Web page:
2. Ask permission.

Ask for your colleagues’ permission to write down some key points if the conversation presents several areas for action. This should only be as an aide-memoire rather than an exhaustive list of everything that gets discussed, unless of course it is part of a formal review, appraisal or similar which may have designated documentation attached to it. Remember the guidelines on GDPR and storage of personal data, always be transparent about information you are collecting, why and how it will be used. Sensitive data breaches are sadly very destructive both to the individuals concerned and for the businesses involved but we also need to remember that legislation is there to protect us all where our personal information is potentially at risk. Any record of the conversation needs to be managed in accordance with your policies and your colleague offered the opportunity to have a copy of your notes if they choose.

3. Make it a human interaction.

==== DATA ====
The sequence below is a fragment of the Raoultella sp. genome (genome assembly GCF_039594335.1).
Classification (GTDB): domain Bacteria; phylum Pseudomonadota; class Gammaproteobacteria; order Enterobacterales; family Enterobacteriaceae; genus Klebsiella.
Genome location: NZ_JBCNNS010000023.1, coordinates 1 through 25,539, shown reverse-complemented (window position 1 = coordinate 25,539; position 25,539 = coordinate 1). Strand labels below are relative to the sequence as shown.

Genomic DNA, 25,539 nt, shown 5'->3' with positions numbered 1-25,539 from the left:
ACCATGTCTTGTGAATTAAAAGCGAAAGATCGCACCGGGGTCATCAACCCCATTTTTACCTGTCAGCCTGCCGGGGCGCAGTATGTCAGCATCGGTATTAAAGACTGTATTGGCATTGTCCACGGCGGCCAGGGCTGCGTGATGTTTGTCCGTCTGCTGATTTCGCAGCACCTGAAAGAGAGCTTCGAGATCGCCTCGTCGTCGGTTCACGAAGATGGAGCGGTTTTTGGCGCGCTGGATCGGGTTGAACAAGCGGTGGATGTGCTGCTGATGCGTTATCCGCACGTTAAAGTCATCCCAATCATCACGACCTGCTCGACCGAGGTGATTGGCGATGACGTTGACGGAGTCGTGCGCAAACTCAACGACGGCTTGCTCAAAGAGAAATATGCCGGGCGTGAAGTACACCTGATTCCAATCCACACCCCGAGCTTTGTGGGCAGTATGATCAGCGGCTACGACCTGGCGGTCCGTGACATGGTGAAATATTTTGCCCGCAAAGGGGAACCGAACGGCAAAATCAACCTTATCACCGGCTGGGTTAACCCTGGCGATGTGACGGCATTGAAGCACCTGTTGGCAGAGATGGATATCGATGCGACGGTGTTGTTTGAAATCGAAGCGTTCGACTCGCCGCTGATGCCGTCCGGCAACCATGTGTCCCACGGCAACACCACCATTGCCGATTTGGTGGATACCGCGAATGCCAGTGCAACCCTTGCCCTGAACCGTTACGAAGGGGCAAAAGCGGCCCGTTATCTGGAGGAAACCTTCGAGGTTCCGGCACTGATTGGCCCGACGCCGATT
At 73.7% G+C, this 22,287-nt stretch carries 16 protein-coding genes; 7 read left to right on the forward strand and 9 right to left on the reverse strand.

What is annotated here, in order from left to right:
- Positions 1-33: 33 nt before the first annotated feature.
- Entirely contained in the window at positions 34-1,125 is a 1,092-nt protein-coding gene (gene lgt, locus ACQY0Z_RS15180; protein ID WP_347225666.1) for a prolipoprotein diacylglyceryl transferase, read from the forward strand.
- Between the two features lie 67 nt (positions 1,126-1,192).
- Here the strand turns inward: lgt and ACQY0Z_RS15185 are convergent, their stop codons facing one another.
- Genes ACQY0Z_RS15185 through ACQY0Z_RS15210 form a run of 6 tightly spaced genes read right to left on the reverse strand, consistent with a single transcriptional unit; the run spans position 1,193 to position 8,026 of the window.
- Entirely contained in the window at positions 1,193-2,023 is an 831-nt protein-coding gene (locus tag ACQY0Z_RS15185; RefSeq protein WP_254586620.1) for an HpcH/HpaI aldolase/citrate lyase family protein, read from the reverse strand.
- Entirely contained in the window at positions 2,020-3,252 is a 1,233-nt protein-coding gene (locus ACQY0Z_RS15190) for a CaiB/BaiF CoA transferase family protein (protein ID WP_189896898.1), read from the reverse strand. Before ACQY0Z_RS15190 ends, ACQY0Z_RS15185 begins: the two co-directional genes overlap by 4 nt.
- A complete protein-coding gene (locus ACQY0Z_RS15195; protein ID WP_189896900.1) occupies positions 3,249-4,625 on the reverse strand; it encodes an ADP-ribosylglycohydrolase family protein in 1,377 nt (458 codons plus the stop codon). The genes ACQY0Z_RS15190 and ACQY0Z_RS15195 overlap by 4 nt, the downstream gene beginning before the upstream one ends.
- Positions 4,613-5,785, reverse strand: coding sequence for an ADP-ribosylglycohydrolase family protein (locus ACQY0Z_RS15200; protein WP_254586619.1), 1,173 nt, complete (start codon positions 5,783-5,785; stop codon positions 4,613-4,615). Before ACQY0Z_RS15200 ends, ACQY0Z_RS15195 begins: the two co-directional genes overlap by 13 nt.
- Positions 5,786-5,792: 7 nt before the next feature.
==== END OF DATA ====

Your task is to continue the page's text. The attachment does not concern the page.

Make this a human interaction and one that doesn’t have a robotic or corporate feel to it. This doesn’t mean that it should be infused with sympathy (unless obviously indicated) but empathy instead where you are showing that you understand the context of that person’s story. Maintaining eye contact, open posturing or gently leaning forward whilst maintaining appropriate social distancing are key non-verbal cues to show that you are actively listening. It also shows that you have presence, being able to be in that moment with someone even if their story is distressing, and recognising that it has taken a lot of courage for the person sitting with you to share that information. Use words that are familiar considering cultural or age-related differences in possible interpretation. ‘Feeling words’ such as sad, worried or confused are common words which are generally well understood, whereas depressed or out of sorts are more difficult to assign meaning particularly when your relationship with your colleague is purely a professional one. Lots of people may have signs and symptoms of depression but not have a medical diagnosis for it – they could mean that they are finding life depressing, or that someone else has noticed that they look depressed. Make sure you do not make assumptions about what is said as this can change the path of the conversation and leave you both feeling dissatisfied or making decisions which are not based on fact. A unique human response is using humour, not to be confused with sarcasm or belittling something that has been shared. It is the context here which is vital – if you’re wondering whether to interject in this way, then don’t; it is more likely to be a defence mechanism for you rather than a welcome distraction for your colleague. However, used correctly, it can cut through an overly intense situation, create a moment of mutual bonding and buy you both a moment of breathing space. Human communication and behaviours are complex, they are underwritten by knowledge, tradition and social expectation and this means that we have a treasure trove of skills and responses we can use. Just keep in mind, as before, that this is not a social conversation and be mindful which are appropriate to use and which feel the most natural to you given the circumstances.